Vail Daily column: Parking solutions needed
The Vail Homeowners Association has been successful in getting the Vail Town Council to begin to address the community’s transportation and parking issues. A task force has been established to study and propose solutions; the specifics as to areas of research, budget, time table and reporting have not yet been made public. If managed correctly, then this could be a real opportunity to develop a comprehensive plan and policies to address Vail’s present and future transportation and parking needs. Whether that happens remains to be seen, as the tilt of the representation on the task force will be commercial, even though the full spectrum of transportation and parking issues go well beyond those of business interests. Real and lasting solutions should not only serve business needs but, also, improve public safety and benefit the entire community.
It has long been assumed that Vail needs more parking facilities. As a starting point, the new task force should undertake an assessment of Vail’s present and future parking needs. That would necessarily involve a realistic examination of the carrying capacity of the town. During the first half century of the town’s existence, Vail was growing, so there was little need to be concerned about ultimate capacities or plans for when the town reached full build-out. That is no longer the case.
There is virtually no vacant land left, and while some growth will take place, future development will involve replacement or restoration of existing structures. Likewise, there is reason to believe that the mountain has reached full capacity, at least as far as peak capacities are concerned. So, from a planning standpoint, the town should be addressing foreseeable needs in that context; i.e., how much more parking does Vail need at full capacity?
Predictable parking needs should drive Vail’s parking policies. There is wide consensus that, at present, Vail needs somewhere between 500 and 600 parking spaces. Whether that is correct should be determined in connection with a realistic assessment of the town’s total capacity and needs. That should include not only winter and summer visitor needs but also workforce parking.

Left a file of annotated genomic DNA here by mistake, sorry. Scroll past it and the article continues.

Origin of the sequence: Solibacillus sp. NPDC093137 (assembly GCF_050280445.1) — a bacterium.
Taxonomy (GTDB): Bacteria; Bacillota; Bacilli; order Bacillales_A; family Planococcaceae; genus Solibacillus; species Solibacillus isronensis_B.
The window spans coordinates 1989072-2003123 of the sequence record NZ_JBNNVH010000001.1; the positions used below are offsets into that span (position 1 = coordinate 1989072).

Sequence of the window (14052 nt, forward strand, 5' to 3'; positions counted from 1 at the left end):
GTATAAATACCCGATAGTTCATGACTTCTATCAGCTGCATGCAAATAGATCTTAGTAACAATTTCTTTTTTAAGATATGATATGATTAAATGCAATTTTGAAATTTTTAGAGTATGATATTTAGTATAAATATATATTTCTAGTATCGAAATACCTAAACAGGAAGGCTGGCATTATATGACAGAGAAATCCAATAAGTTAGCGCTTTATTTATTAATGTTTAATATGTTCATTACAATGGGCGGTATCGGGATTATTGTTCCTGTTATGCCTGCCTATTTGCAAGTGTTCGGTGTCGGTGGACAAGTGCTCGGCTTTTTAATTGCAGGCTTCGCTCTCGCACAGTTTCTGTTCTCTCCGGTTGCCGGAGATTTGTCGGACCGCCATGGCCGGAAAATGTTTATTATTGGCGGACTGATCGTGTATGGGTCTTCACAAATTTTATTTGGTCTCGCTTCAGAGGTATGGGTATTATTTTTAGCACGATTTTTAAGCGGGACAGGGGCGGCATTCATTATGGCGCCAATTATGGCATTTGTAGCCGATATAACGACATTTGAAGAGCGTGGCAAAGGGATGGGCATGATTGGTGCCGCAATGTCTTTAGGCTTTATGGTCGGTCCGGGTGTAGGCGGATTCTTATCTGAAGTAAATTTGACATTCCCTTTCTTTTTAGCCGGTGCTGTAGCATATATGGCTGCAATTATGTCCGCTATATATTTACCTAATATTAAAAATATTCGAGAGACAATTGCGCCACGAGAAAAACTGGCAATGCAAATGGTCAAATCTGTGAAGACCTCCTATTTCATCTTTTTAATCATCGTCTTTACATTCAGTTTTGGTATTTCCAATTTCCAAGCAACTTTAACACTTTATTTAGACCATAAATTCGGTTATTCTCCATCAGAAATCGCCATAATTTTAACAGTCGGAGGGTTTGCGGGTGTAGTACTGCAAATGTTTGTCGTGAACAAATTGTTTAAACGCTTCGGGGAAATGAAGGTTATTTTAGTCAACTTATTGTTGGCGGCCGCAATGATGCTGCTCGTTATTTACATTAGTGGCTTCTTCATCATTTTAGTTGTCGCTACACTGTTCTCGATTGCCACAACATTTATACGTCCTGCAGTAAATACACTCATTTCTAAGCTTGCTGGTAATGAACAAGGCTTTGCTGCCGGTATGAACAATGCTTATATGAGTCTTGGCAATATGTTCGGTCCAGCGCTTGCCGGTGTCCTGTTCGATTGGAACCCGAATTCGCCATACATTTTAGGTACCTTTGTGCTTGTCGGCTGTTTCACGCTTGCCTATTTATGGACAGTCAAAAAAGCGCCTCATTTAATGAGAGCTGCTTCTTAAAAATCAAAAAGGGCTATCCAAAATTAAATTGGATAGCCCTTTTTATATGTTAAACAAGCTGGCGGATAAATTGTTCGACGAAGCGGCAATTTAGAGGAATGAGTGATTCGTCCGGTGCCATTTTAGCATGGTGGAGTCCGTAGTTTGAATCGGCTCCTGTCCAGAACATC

Worker housing is now largely outside of town, requiring a transportation system and parking to enable those workers to reach their daily employment. Vail has embarked on a 10-year affordable housing plan that could expand parking needs, but it is already on shaky ground. It requires more than $30 million in additional taxes, and recent public meetings have revealed a strong negative attitude toward more taxes for affordable housing. Whatever the outcome of that assessment, it will set the basic planning parameters for parking needs. Only then can realistic solutions be explored.
Another important determination that should be made is exactly how many parking spaces presently exist; i.e., are available through the town’s structures and private facilities. It is generally believed that in the Vail Town Center, there are about 4,600 public and private parking spaces. Of those, 2,400 are controlled by the town of Vail and 2,200 by the private sector. There are roughly 600 to 1,000 additional spaces on the frontage roads. Much of the existing private parking is underutilized, but factual data remains to be gathered. The more private spaces available for public parking, the less the demand for additional structures and unsafe frontage road parking.
In recent years, there has been tension between Vail’s need for parking revenue and the utilization of private parking that has operated to prevent full utilization of the private facilities. Future policies should eliminate any such constraints.
The Vail Homeowners Association board is Gail Ellis, president; Judith Berkowitz, secretary; Rob Ford, treasurer; and directors Jamie Duke, John Gorsuch, John Lohre, Andres Nevares, Trygve Myhren, Larry Stewart and Doug Tansill.